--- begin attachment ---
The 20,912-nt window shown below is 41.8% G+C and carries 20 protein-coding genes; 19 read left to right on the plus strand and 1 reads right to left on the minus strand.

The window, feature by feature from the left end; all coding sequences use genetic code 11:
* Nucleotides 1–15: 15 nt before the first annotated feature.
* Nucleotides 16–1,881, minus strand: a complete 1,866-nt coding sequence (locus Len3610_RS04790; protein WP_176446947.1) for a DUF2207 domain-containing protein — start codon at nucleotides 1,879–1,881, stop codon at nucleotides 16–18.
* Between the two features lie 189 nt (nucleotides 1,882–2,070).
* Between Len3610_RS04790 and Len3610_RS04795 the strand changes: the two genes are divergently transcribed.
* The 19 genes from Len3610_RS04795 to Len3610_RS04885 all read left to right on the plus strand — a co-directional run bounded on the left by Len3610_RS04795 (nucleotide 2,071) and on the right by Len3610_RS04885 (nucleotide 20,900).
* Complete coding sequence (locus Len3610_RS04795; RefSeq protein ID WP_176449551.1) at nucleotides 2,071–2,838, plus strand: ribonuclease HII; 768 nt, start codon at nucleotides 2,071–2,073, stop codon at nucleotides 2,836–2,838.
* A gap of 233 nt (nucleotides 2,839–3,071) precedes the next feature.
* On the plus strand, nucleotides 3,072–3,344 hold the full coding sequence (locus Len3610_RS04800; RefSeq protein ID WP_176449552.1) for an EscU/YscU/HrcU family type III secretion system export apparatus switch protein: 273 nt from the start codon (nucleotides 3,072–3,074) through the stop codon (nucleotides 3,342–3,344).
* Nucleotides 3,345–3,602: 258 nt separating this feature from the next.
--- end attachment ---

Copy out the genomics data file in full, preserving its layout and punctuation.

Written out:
The 20,912-nt window shown below is 41.8% G+C and carries 20 protein-coding genes; 19 read left to right on the plus strand and 1 reads right to left on the minus strand.

The window, feature by feature from the left end; all coding sequences use genetic code 11:
* Nucleotides 1–15: 15 nt before the first annotated feature.
* Nucleotides 16–1,881, minus strand: a complete 1,866-nt coding sequence (locus Len3610_RS04790; protein WP_176446947.1) for a DUF2207 domain-containing protein — start codon at nucleotides 1,879–1,881, stop codon at nucleotides 16–18.
* Between the two features lie 189 nt (nucleotides 1,882–2,070).
* Between Len3610_RS04790 and Len3610_RS04795 the strand changes: the two genes are divergently transcribed.
* The 19 genes from Len3610_RS04795 to Len3610_RS04885 all read left to right on the plus strand — a co-directional run bounded on the left by Len3610_RS04795 (nucleotide 2,071) and on the right by Len3610_RS04885 (nucleotide 20,900).
* Complete coding sequence (locus Len3610_RS04795; RefSeq protein ID WP_176449551.1) at nucleotides 2,071–2,838, plus strand: ribonuclease HII; 768 nt, start codon at nucleotides 2,071–2,073, stop codon at nucleotides 2,836–2,838.
* A gap of 233 nt (nucleotides 2,839–3,071) precedes the next feature.
* On the plus strand, nucleotides 3,072–3,344 hold the full coding sequence (locus Len3610_RS04800; RefSeq protein ID WP_176449552.1) for an EscU/YscU/HrcU family type III secretion system export apparatus switch protein: 273 nt from the start codon (nucleotides 3,072–3,074) through the stop codon (nucleotides 3,342–3,344).
* Nucleotides 3,345–3,602: 258 nt separating this feature from the next.